Roger Ebert Home

HBO Max’s Peacemaker Continues Twisted Saga of Suicide Squad

You know all those series on Disney+ that expand on the Marvel Cinematic Universe and connect their feature films? Yeah, “Peacemaker” isn’t really that ambitious. Sure, it could have an impact on future DC projects, I suppose, but this project from “Guardians of the Galaxy” and “Suicide Squad” director James Gunn feels much more content to stay in its own lane and do its own thing, for better or worse. An unexpected spin-off of Gunn’s August 2021 film, this eight-episode action/comedy puts Christopher Smith aka Peacemaker (John Cena) on another mission with a few familiar characters from the film and some engaging new ones. It’s an odd show in that it’s like a footnote to the film—less ambitious, less funny, less action-packed—but it’s also enjoyable episode to episode, scene to scene. Cena’s cartoonish charm is perfect for a muscle-head superhero who thinks that the best way to achieve peace is to kill all of the people trying to stop him from doing so, and he’s assisted by some charming, enjoyable performers. Every episode has a clever twist or two, and there are some very funny scenes. Does Peacemaker need his own show? Not really, but when has what we need ever mattered in the increasingly excessive world of men in tights?

If you remember, Peacemaker was basically dead at the end of “Suicide Squad,” but comic books (and the movies based on them) have never been too concerned about that before. Brought back to life, he ends up working with some of the crew who overthrew Waller (Viola Davis) at the end of the movie, including the burly Economos (Steve Agee), who Peacemaker nicknames “dye-beard,” and tough-as-nails Harcourt (Jennifer Holland), who sees right through Peacemaker’s macho schtick. The team is filled out by the stoic leader Murn (Chukwudi Iwuji) and a new member named Adebayo (the great Danielle Brooks), who brings a secret to the squad. And don’t forget Peacemaker’s animal sidekick, Eagle-y.

Before long, Peacemaker and his new team of outcasts—Economos and Harcourt are convinced they got this assignment because of their mutiny—stumble upon an alien invasion, allowing Gunn’s Troma background to come out and play. Having said that, much of “Peacemaker” is tame when compared to the lunacy of the film that inspired it. When it does allow itself to go off the rails in an action scene, it springs to life, but I’m not sure anyone needed a “Peacemaker” that’s this talky. Of course, maintaining the pace of the film couldn’t work for eight roughly 40-minute episodes, but “Peacemaker” definitely suffers from that common modern problem wherein it seems a little thin for its ultimate running time. The first couple and last couple episodes blaze—the middle often feels like filler.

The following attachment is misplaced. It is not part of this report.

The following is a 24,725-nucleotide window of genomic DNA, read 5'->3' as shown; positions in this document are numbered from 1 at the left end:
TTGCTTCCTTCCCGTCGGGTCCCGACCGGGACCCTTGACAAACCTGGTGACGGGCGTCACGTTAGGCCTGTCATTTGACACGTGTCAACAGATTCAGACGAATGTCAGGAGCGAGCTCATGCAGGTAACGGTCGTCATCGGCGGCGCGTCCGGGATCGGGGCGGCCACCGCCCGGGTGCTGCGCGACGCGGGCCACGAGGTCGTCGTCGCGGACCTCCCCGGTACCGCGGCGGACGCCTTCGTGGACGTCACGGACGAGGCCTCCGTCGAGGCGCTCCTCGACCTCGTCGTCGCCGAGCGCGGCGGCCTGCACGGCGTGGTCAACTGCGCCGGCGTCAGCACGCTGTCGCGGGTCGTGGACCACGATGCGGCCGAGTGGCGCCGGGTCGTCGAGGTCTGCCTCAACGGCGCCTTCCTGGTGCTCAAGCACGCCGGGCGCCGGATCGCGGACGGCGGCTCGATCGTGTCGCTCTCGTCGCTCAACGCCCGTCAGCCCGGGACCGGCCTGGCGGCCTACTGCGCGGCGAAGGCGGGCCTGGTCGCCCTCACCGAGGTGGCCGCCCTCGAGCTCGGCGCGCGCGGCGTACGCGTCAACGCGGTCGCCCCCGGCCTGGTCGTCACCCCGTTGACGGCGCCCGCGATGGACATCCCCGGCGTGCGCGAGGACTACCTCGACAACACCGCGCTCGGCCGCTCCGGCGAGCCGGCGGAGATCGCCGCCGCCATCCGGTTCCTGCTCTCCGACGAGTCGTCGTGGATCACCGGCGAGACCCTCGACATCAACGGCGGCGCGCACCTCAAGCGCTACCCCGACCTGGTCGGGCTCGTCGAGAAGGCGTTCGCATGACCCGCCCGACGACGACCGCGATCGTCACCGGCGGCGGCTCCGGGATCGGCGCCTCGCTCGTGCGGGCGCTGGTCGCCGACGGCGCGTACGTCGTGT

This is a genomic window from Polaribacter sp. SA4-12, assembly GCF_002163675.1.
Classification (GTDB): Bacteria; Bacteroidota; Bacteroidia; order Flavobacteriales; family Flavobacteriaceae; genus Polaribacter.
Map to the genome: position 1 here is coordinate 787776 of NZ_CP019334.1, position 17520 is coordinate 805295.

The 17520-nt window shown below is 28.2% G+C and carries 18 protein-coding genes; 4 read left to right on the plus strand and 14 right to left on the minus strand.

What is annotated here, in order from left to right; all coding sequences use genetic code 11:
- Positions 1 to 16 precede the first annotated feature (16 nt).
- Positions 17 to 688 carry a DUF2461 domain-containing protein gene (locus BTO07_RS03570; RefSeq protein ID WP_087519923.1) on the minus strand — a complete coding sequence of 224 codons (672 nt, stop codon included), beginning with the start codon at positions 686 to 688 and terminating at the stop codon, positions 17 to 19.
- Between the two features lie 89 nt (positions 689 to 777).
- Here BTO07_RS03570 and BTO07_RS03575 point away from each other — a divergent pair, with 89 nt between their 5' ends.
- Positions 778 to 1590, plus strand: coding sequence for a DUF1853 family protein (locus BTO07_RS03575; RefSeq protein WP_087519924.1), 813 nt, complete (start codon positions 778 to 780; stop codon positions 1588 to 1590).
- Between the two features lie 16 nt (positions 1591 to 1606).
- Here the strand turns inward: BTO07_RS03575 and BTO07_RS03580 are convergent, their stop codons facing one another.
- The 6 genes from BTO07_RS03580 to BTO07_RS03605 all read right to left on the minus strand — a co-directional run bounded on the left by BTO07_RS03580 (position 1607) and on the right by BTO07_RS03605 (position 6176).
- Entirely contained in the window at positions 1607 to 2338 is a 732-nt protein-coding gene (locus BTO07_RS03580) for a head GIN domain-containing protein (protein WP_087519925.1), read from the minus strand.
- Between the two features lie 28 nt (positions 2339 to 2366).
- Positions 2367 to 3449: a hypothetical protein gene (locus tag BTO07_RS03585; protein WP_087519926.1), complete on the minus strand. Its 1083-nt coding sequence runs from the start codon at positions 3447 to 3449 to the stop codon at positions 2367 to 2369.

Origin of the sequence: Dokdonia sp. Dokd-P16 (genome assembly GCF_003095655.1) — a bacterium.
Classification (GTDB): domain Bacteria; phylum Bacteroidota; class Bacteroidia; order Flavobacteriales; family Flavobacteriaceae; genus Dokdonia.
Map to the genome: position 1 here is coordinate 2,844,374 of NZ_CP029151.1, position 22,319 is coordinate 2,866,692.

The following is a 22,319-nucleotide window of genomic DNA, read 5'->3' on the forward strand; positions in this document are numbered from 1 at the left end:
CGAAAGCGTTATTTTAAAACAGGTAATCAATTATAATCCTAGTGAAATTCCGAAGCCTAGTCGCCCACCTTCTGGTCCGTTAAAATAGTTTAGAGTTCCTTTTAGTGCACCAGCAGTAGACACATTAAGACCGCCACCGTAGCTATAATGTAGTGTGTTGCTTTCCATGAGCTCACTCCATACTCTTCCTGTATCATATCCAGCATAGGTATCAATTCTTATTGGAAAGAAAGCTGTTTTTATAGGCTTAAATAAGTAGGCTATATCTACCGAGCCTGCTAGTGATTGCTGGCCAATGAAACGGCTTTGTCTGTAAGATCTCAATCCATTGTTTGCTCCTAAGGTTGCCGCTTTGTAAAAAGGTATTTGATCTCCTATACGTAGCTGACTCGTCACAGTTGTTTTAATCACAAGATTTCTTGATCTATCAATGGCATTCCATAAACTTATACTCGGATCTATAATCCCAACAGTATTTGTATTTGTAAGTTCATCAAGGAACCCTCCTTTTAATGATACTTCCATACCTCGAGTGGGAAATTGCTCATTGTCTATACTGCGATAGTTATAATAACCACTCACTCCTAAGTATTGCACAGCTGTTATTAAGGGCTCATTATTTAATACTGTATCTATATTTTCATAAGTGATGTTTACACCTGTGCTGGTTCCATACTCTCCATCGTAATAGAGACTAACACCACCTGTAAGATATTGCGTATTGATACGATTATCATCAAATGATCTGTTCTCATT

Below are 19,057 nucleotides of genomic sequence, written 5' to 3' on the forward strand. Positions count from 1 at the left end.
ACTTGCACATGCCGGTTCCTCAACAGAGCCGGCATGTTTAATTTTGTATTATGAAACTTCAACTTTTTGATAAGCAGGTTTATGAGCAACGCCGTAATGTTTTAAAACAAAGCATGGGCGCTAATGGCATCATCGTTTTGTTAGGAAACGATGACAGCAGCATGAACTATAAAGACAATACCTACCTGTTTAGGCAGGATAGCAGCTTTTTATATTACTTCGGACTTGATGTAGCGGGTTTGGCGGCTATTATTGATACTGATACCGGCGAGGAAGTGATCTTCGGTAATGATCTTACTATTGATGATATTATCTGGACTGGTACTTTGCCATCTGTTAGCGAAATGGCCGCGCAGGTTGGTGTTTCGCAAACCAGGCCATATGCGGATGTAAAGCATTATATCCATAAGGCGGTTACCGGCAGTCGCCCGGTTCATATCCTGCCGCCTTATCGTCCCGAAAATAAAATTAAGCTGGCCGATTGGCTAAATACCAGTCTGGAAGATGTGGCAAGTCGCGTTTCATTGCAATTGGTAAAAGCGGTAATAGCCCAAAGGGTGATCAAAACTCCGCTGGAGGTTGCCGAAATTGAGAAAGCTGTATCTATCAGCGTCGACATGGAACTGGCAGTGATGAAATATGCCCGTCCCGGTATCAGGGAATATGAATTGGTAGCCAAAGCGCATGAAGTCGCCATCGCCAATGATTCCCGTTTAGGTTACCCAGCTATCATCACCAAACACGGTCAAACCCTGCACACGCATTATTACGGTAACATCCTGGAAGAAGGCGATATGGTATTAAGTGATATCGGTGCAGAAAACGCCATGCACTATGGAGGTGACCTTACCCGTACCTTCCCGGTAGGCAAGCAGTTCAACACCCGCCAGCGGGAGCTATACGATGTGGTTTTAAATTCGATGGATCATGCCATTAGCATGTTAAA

At least the filler is often pretty funny. Freddie Stroma is great as Vigilante, the Robin to Peacemaker’s Batman, even if the hero never really asked for him. He’s kind of like a superfan who decided he wanted to go on killing sprees with his favorite hero. Robert Patrick is effective as Auggie Smith, Peacemaker’s vile father, a virulently racist character who formed the worst parts of his son’s personality. Much of the season is about Chris realizing that he has no peace in his life not because of the world around him but the home in which he was created. As for the main cast, Cena gets more to work with than he did in the film (including so much glam rock accompaniment) and he’s a likable lead, capturing the naïve inadequacy of Peacemaker without turning him into a caricature. Brooks is the audience surrogate who comes to understand and even appreciate the Suicide Squad's dumbest member, while Holland makes for a convincing action hero.

Ultimately, “Peacemaker” is enjoyable enough to be an entertaining diversion during a time when much of the country can’t go outside because of the pandemic or the weather (or both). It’s hard to explain why it's a bit forgettable—lack of ambition, thin plotting are probably to blame—but give me this kind of low-key goofy charisma over the self-seriousness that sinks so many superhero TV series any day. While shows like “WandaVision” and “Hawkeye” are trying to rewrite the Marvel universe, Peacemaker is over here saving the world in a way that only he can. With an eagle. 

Seven episodes screened for review.


Brian Tallerico

Brian Tallerico is the Managing Editor of, and also covers television, film, Blu-ray, and video games. He is also a writer for Vulture, The Playlist, The New York Times, and GQ, and the President of the Chicago Film Critics Association.

Latest blog posts

Latest reviews

Back to Black
The Strangers: Chapter 1
The Big Cigar


comments powered by Disqus